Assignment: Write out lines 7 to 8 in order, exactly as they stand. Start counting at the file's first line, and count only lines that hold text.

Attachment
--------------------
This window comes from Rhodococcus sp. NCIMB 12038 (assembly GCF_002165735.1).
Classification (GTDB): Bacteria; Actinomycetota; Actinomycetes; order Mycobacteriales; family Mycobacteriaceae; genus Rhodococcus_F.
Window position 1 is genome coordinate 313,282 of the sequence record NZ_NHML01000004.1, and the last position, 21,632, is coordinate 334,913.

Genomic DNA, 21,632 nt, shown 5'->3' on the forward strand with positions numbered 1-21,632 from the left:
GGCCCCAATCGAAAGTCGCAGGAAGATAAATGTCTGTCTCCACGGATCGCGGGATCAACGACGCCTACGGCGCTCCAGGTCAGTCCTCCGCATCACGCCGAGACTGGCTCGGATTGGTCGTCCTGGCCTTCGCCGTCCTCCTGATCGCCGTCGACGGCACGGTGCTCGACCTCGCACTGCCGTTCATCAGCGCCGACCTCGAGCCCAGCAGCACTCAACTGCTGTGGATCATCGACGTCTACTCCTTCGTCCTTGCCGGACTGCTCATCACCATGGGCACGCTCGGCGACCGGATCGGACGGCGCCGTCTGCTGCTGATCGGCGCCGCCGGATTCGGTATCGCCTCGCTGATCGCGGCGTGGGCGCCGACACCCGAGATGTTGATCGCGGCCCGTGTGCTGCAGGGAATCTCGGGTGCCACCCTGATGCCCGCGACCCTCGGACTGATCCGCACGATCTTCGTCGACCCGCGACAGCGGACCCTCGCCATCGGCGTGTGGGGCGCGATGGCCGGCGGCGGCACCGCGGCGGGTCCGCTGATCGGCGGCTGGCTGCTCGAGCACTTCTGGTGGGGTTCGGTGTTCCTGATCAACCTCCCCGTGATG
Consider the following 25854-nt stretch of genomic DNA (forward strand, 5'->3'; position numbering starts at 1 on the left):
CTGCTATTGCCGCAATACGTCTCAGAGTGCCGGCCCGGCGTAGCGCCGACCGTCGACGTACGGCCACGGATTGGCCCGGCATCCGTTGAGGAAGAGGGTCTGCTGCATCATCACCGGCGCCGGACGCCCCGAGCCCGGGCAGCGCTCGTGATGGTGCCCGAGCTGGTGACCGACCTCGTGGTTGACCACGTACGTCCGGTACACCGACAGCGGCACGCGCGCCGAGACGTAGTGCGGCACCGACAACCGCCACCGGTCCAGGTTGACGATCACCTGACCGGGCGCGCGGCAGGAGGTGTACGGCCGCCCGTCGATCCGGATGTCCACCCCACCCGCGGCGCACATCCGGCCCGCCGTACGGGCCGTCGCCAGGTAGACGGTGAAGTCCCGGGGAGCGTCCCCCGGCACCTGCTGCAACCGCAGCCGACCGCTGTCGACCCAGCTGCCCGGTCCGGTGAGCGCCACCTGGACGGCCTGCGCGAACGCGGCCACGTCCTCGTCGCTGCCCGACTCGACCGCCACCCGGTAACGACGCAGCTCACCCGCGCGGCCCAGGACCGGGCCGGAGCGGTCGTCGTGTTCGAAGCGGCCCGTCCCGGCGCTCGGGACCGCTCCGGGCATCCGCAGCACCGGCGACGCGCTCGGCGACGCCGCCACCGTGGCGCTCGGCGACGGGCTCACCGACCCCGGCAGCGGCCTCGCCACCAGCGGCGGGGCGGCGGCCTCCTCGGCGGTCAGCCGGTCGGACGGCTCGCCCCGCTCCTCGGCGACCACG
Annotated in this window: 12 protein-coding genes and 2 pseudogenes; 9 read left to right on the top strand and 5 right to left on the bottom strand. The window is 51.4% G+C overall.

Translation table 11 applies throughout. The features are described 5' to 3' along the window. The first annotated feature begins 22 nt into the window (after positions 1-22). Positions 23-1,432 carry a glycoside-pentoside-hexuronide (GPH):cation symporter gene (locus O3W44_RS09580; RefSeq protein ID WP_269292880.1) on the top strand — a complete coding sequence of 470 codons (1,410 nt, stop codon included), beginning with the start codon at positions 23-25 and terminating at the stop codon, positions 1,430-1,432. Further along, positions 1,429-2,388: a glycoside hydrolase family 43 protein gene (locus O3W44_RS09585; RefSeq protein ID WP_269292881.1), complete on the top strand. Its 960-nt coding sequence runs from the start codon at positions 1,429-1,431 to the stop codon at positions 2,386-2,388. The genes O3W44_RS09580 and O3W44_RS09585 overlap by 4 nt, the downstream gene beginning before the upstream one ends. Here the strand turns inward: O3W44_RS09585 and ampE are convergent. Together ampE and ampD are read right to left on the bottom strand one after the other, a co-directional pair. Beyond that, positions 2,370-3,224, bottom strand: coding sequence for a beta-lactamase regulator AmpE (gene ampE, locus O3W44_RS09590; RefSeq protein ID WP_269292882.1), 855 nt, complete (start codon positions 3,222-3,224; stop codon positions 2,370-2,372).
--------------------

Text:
CTGCTATTGCCGCAATACGTCTCAGAGTGCCGGCCCGGCGTAGCGCCGACCGTCGACGTACGGCCACGGATTGGCCCGGCATCCGTTGAGGAAGAGGGTCTGCTGCATCATCACCGGCGCCGGACGCCCCGAGCCCGGGCAGCGCTCGTGATGGTGCCCGAGCTGGTGACCGACCTCGTGGTTGACCACGTACGTCCGGTACACCGACAGCGGCACGCGCGCCGAGACGTAGTGCGGCACCGACAACCGCCACCGGTCCAGGTTGACGATCACCTGACCGGGCGCGCGGCAGGAGGTGTACGGCCGCCCGTCGATCCGGATGTCCACCCCACCCGCGGCGCACATCCGGCCCGCCGTACGGGCCGTCGCCAGGTAGACGGTGAAGTCCCGGGGAGCGTCCCCCGGCACCTGCTGCAACCGCAGCCGACCGCTGTCGACCCAGCTGCCCGGTCCGGTGAGCGCCACCTGGACGGCCTGCGCGAACGCGGCCACGTCCTCGTCGCTGCCCGACTCGACCGCCACCCGGTAACGACGCAGCTCACCCGCGCGGCCCAGGACCGGGCCGGAGCGGTCGTCGTGTTCGAAGCGGCCCGTCCCGGCGCTCGGGACCGCTCCGGGCATCCGCAGCACCGGCGACGCGCTCGGCGACGCCGCCACCGTGGCGCTCGGCGACGGGCTCACCGACCCCGGCAGCGGCCTCGCCACCAGCGGCGGGGCGGCGGCCTCCTCGGCGGTCAGCCGGTCGGACGGCTCGCCCCGCTCCTCGGCGACCACG
Annotated in this window: 12 protein-coding genes and 2 pseudogenes; 9 read left to right on the top strand and 5 right to left on the bottom strand. The window is 51.4% G+C overall.